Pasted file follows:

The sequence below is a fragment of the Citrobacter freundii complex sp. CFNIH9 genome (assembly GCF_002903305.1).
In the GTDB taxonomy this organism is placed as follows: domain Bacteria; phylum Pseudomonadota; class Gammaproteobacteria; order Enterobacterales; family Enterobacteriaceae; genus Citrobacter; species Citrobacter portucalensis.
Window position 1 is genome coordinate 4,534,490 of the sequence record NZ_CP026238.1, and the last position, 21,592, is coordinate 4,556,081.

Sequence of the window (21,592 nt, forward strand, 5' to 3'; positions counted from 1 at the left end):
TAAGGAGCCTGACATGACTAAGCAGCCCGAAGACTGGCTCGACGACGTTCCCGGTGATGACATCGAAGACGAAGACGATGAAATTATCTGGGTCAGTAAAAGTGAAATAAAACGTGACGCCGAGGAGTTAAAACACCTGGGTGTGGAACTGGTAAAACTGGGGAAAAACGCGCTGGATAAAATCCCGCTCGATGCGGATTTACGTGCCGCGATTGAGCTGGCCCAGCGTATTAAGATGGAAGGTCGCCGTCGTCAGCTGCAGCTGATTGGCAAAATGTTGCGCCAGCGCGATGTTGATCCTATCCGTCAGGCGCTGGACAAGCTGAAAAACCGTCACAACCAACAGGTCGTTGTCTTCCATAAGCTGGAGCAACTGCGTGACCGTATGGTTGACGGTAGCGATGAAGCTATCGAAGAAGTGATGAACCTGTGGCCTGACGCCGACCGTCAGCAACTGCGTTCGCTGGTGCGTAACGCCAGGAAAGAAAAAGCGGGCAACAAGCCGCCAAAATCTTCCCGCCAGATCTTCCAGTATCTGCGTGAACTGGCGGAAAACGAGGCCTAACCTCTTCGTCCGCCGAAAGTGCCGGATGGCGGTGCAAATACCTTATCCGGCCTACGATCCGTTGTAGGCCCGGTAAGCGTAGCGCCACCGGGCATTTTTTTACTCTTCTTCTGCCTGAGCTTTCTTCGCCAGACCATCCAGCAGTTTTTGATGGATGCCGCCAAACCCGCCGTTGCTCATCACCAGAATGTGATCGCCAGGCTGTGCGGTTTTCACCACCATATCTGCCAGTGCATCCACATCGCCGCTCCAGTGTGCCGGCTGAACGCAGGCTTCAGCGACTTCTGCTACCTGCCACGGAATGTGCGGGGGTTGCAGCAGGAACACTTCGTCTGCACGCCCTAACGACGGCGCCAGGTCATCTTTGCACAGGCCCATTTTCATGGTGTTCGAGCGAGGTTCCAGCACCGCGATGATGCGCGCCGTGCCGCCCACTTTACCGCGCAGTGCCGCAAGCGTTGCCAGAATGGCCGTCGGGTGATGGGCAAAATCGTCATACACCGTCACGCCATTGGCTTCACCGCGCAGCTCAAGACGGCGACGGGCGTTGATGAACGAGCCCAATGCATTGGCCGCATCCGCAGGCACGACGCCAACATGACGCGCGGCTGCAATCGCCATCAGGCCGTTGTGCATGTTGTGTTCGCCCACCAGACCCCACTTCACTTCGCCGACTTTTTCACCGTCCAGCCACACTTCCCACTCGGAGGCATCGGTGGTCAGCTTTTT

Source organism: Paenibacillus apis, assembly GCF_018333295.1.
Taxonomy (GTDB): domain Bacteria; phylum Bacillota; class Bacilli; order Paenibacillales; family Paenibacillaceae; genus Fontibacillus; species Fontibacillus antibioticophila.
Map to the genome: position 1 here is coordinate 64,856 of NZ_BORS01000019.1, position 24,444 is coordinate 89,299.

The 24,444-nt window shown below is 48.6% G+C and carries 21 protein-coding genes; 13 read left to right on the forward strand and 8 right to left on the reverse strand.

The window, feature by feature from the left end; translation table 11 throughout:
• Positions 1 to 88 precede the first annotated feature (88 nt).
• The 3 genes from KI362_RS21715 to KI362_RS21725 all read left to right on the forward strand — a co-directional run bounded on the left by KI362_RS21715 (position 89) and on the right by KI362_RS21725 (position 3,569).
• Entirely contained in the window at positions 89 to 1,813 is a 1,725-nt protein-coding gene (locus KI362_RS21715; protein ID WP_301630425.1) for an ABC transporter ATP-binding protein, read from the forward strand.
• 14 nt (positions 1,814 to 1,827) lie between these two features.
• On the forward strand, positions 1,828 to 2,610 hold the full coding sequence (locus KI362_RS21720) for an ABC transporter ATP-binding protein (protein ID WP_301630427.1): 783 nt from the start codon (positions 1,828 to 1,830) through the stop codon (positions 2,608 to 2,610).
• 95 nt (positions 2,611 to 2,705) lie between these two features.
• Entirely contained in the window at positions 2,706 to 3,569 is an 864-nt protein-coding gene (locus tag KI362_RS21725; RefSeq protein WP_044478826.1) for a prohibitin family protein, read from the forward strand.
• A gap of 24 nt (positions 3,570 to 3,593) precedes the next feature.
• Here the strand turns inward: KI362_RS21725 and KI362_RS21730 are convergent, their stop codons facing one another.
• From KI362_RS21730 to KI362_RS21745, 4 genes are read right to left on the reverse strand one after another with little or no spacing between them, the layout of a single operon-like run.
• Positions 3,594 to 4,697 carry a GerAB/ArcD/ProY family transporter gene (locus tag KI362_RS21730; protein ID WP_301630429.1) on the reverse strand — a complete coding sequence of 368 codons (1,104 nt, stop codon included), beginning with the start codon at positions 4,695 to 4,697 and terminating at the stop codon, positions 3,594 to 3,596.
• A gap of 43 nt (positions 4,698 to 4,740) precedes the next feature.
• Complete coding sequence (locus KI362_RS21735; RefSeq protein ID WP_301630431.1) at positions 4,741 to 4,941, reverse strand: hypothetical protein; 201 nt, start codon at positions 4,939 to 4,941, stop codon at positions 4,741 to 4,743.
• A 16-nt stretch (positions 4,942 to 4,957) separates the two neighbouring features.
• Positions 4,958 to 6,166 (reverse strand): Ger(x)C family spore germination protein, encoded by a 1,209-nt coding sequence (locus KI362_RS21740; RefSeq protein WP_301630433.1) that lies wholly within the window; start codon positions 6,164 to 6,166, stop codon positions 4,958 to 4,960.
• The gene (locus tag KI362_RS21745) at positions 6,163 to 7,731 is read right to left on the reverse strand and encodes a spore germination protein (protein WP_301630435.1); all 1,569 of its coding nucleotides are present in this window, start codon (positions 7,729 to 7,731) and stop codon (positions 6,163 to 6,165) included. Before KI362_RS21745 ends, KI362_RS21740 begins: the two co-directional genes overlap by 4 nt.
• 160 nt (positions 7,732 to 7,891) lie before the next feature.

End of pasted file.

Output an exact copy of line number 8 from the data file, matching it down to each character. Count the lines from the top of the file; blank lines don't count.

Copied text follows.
Map to the genome: position 1 here is coordinate 64,856 of NZ_BORS01000019.1, position 24,444 is coordinate 89,299.